CD Review

Red20 – “Misled But Not Dead”


Misled But Not DeadIt seems I've been listening to the sound of angry young Sheffield ever since I was forcibly acquainted with the Peel Programme over twenty years ago. There was a long period where the only music worth listening to came from Sheffield, Berlin, Dusseldorf, Sydney and Chicago and the mood of all the good films seemed to be as grim, noisy and damp as a rainy night in any of those places.

And indeed this begins with Arabic-influenced noises reminiscent of the opening of Bladerunner – we're in the strange rainswept and neon-lit interzone where you can buy both Korean knock-offs of Malaysian active tattoos that cycle through some J-Pop video, and a bag of chips with curry sauce.

Then there is MeTaL guitar and distorted ranting vox. We could be listening to any INDUSTRAIL(tm) band on the planet, but for two crucial differences. The guitar is very much in the style of the godlike Santiago Durango and the bits where the drum-machine takes a solo are all thunderous breakbeats. If this is INDUSTRAIL(tm), then it's been off mixing with angry post-punks, paying attention to the sounds coming from the cars of passing rice-boys and generally knocking around with some random and unsavoury characters, rather than just going down the mall and mithering about outside Hot Topic.

The track named Misled could well be the call-to-prayer of some post-apocalyptic machine culture. I don't know where or when this album comes from – somewhere along the axis marked by the line on the map between Berlin and Sheffield, but at an angle to the reality that we understand. There, the vehicles are all fuel-cell/biofuel hybrid V8s with all-wheel drive and uniform paintjobs of grey and rust. The best places to live are ex-government bunkers or isolated farms. The worst places are the cities. No one but the useless or desperate would live any place where there's so little scope for managing your own affairs since there is no system anymore. (Hm. Sounds like some awful libertarian paradise. We'll have no more of that.)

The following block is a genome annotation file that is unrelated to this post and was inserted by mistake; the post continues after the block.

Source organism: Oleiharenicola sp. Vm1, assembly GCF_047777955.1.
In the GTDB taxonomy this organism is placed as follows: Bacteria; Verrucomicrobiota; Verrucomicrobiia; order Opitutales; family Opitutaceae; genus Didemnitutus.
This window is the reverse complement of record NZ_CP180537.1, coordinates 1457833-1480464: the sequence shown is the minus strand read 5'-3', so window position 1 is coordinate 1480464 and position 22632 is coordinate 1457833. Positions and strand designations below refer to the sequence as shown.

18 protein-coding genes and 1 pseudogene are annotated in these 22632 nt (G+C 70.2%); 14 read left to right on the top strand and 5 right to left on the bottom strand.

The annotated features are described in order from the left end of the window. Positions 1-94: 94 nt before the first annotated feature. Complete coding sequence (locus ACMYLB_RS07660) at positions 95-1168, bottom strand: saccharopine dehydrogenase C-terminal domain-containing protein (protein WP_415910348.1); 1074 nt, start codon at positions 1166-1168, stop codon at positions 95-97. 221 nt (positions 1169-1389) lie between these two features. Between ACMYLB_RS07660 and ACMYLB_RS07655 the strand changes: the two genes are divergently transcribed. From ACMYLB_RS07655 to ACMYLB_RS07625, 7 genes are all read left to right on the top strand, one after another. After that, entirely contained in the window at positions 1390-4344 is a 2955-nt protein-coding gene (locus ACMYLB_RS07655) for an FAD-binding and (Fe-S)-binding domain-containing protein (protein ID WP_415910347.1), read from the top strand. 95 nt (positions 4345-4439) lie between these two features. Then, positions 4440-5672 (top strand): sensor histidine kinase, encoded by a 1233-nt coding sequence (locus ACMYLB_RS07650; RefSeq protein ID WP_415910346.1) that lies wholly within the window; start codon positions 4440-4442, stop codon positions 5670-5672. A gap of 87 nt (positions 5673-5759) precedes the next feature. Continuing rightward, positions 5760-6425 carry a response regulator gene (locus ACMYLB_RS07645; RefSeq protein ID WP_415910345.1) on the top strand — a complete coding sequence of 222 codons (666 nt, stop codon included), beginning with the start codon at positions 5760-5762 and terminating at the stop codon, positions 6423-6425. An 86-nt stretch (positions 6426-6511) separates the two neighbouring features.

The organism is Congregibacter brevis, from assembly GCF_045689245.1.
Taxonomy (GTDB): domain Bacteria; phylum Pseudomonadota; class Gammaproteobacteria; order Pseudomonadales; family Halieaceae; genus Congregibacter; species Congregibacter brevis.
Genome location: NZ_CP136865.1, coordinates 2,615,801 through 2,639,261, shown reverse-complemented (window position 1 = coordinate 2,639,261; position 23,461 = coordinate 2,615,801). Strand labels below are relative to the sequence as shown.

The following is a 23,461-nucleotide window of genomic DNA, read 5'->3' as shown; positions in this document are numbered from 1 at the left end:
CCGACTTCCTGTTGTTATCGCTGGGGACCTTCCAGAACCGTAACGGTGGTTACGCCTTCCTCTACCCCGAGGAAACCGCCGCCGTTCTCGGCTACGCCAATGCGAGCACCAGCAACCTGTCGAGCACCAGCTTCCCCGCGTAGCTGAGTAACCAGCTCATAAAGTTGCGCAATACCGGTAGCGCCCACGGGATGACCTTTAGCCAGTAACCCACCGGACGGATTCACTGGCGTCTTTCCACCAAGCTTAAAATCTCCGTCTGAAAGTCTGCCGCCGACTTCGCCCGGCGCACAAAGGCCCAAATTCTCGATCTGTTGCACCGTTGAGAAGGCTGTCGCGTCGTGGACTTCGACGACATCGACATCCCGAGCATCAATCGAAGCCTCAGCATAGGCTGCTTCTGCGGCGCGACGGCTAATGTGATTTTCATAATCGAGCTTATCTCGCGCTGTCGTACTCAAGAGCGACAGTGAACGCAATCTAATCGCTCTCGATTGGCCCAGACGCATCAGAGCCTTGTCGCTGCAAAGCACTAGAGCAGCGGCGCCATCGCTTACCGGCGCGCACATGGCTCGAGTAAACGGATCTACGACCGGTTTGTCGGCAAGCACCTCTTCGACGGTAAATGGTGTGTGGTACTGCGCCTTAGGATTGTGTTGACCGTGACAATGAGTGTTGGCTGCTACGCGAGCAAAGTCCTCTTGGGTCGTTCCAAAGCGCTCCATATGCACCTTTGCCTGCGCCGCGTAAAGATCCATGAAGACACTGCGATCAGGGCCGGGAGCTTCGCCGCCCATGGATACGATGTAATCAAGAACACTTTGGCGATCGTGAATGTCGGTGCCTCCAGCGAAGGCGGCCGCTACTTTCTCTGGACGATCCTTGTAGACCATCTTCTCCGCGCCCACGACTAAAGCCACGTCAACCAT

The track I'm listening to now should rightly be called 'Chorus for human air-raid sirens.' An interesting and Futurist concept. And now they've wired the guitar amps into a three-phase supply and they're making great Tesla-feedback noises while jumping up and down on a howling Steve Vai solo. A truly excellent noise that ends far too soon. "GRAAAAAAARK! Widdywiddlywiddly! WHAM! WHAM! WHAM! GROOOOOAAAAARK!" it went. Lovely. Oh, and now they've taped up the solo in a box and shot it into space. A most enterprising solution to the problem of global guitar-solo pollution.

Unfortunately the solo plummets to earth and uncovers the remains of a robot Gary Clail that had been buried in a time-capsule from 1988. Through some mischance the zombie robot is reanimated and wanders the countryside rapping in a distracted manner about sprockets and Ford Cortinas and dragging a clanking guitar accompaniment behind it on a length of chain. After a number of adventures, the zombie robot is cornered in a rubber bass guitar factory where it annoys its alleged captors by flinging itself about the place in a tuneful manner and waving the chained guitar solo about its head.

An excellent way to end a CD. (Were it not for an extra and unlabelled track which explores the new subgenre called 'sweary-loungecore.')

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